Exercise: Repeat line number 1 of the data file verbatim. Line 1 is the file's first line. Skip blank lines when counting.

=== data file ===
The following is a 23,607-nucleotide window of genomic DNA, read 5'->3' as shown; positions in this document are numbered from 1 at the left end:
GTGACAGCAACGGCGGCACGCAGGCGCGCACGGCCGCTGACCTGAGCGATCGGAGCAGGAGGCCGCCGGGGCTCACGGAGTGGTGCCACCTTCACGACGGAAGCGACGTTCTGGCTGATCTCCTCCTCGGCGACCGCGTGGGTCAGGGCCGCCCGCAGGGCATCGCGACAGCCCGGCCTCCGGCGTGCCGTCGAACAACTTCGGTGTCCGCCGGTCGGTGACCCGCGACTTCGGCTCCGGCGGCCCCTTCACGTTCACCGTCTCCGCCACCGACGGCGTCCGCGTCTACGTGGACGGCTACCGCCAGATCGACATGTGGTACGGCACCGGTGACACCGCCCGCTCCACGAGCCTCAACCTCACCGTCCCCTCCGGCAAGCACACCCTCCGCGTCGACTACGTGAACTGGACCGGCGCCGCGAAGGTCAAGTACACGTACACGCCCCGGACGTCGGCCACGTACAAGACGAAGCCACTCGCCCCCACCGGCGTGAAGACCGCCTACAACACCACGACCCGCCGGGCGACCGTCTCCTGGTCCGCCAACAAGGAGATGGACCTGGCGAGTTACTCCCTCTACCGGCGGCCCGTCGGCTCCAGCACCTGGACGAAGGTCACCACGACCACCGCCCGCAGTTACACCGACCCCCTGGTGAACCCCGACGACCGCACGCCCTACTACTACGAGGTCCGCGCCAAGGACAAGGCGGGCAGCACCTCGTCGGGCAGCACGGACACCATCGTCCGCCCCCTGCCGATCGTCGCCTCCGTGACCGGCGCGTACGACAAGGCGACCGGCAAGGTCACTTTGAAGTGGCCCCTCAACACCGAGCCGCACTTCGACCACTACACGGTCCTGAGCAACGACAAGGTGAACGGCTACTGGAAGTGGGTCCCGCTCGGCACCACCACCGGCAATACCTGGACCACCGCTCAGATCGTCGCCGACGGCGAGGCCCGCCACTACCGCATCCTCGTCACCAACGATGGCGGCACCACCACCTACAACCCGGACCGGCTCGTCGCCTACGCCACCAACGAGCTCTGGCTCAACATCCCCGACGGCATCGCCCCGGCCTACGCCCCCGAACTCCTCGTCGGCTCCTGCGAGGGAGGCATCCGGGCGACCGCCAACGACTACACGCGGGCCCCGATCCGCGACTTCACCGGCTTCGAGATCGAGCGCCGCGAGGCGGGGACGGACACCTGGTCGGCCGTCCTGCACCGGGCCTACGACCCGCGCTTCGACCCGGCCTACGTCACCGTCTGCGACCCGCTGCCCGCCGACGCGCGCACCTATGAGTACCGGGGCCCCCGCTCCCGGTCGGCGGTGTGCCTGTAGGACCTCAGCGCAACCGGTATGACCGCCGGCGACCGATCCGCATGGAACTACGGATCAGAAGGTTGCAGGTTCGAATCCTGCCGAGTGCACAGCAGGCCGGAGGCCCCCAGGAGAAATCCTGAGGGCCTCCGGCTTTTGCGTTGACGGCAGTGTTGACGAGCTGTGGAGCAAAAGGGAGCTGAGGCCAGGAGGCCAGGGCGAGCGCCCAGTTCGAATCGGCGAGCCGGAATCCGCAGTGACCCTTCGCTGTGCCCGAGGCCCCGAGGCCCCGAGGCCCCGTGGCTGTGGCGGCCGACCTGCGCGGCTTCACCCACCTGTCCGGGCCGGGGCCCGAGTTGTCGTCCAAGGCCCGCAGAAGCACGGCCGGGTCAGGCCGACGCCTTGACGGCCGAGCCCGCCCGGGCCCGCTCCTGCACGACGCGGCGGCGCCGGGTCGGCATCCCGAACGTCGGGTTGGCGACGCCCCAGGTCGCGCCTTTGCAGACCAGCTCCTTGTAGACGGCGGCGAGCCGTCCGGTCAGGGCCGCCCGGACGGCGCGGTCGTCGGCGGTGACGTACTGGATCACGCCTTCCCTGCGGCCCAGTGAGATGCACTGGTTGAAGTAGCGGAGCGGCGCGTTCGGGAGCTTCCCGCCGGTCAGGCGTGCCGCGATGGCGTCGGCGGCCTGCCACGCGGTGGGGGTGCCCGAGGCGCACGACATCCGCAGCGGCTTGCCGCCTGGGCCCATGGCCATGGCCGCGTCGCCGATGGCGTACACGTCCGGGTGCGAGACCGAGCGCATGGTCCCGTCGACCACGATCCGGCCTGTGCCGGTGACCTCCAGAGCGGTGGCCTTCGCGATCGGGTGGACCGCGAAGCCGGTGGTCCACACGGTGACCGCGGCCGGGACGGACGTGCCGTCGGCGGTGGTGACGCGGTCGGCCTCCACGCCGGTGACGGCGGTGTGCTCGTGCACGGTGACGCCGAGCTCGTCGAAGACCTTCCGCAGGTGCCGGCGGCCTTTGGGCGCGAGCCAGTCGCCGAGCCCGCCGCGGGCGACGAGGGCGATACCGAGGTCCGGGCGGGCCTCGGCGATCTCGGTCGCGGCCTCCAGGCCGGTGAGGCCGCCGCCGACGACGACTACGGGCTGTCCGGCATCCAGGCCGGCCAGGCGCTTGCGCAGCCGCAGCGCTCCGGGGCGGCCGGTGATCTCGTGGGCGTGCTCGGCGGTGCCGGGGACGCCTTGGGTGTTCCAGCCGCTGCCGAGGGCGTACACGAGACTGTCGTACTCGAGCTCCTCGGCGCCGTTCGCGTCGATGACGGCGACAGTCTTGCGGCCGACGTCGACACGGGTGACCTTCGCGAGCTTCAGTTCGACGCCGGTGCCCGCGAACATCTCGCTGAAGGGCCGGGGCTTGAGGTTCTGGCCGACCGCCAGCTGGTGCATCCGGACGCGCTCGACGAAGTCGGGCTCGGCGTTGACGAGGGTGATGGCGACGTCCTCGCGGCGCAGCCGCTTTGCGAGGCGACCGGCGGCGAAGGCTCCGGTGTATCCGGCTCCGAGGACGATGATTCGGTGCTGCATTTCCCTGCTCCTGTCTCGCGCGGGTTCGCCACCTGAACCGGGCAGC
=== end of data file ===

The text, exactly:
The following is a 23,607-nucleotide window of genomic DNA, read 5'->3' as shown; positions in this document are numbered from 1 at the left end: